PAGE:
• Never compare your grief to theirs. Losing someone we love hurts. The emotion may seem the same for all of us, but truly it isn’t. Each and every grief is different, and some will take the loss harder than others. Some will put on a brave face as if they are not hurting, but in reality, they are dying on the inside. You should never compare their grief to yours. Just because you were fine when your loved one died does not necessarily mean your friend will be okay. Also, the things that helped you get over your loss may not necessarily help your friend get over their loss. It depends on so many different factors, so take it easy and allow them to work through their grief as best as they can.

  • Do not ignore their grieving. It would be so much easier for some of us if we take a step back and allow our friends the necessary time to work through their grief on their own; however, this may not be the best way to help your friend process their grief. They may truly need you by their side and a simple phone call that acknowledges their loss and lets them know you will be there for them can mean so much to them during this difficult time. I know we all live busy lives and can get lost in them, but it will not take too long to reach out and listen to your friend during this tragic time in their life.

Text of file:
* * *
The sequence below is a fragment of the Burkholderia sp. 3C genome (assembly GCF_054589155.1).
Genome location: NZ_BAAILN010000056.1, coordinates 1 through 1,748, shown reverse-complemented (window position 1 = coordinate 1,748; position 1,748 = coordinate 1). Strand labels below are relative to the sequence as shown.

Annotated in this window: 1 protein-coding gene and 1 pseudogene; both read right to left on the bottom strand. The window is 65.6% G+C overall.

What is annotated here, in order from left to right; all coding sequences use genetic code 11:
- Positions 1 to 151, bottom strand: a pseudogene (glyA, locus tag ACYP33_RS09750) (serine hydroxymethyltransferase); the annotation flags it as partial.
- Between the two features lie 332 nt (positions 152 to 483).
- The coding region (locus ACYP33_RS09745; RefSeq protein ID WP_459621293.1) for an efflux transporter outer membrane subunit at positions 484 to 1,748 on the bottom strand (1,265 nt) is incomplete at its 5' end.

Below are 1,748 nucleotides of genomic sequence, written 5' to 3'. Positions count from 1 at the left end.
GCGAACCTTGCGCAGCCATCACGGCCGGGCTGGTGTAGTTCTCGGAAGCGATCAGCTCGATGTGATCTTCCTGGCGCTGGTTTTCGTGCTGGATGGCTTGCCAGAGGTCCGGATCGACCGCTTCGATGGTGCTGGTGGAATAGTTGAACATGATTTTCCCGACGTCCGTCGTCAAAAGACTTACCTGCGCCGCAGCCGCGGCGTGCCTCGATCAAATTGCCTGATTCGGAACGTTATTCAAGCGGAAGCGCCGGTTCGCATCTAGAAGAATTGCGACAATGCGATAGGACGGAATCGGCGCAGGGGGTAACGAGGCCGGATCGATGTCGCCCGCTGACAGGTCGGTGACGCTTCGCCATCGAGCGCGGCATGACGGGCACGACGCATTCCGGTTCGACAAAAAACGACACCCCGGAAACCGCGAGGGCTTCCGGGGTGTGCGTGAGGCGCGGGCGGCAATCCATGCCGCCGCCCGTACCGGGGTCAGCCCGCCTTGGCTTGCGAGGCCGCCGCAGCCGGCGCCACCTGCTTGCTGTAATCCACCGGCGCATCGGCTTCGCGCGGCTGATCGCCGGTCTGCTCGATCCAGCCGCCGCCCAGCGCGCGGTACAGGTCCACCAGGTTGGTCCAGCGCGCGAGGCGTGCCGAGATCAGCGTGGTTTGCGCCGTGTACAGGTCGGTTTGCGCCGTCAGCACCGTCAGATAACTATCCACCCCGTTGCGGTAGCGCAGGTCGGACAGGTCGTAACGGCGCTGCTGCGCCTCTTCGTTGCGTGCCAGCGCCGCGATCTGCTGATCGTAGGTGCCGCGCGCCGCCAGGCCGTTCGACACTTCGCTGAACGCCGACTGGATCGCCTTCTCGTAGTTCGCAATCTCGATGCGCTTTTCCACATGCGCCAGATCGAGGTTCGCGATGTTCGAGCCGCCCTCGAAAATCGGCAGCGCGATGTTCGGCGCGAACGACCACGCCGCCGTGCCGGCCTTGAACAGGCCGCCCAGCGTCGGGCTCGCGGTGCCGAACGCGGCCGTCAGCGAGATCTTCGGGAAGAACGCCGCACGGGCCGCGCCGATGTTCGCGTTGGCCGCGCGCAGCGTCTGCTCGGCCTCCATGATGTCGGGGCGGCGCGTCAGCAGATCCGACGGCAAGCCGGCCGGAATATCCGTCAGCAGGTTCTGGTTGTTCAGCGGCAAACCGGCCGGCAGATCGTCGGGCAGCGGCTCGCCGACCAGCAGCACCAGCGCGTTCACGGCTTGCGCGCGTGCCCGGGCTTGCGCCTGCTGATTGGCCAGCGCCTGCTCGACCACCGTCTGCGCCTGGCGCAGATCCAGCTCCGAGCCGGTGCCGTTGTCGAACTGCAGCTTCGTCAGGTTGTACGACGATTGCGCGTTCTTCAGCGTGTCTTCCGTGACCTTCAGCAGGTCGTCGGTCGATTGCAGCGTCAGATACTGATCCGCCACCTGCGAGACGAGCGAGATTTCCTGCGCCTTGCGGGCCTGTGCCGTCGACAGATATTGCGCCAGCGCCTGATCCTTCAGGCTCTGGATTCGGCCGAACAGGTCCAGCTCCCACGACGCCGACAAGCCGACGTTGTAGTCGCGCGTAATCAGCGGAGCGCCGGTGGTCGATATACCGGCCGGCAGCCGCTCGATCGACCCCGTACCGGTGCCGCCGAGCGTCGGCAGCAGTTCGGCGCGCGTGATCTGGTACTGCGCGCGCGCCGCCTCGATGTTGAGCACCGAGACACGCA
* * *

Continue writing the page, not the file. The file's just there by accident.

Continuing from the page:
• Never rush their grief. Unfortunately, grief knows no time limits and is different for everyone. It makes no difference if their loved one lived to the ripe old age of one hundred or was considerably younger when they passed. It is their loss to deal with, and no one knows what they have been through. Losing a loved one is emotionally, mentally and physically intense. Everyone has to deal with their emotions and their grief on their own time, so please never rush them through their grief or tell your friend to get over the loss of a loved one.

  • Remember to check in on them in the future. As stated before, grief knows no time limits. Some people will be dealing with the effects of their grief months later. You will want to check in with them periodically to see how they are dealing with their loss. You should see if they are doing well and handling the loss of their loved one as best as they can. You may even want to invite them to lunch or dinner just to talk and get them out of the house. It is important to let them know you are still there for them as they are working through and dealing with their grief.

It is difficult trying to find the best things to say to someone who is grieving. We may feel as if we are walking on eggshells around them, but this type of mentality will only make your friend feel worse. Try to relax and be upfront and genuine with them. Let them know you sympathize with them and will be there for them if they need you. Remember they may need your ears more than your mouth, so just be present in their life during this time to help ease them through it.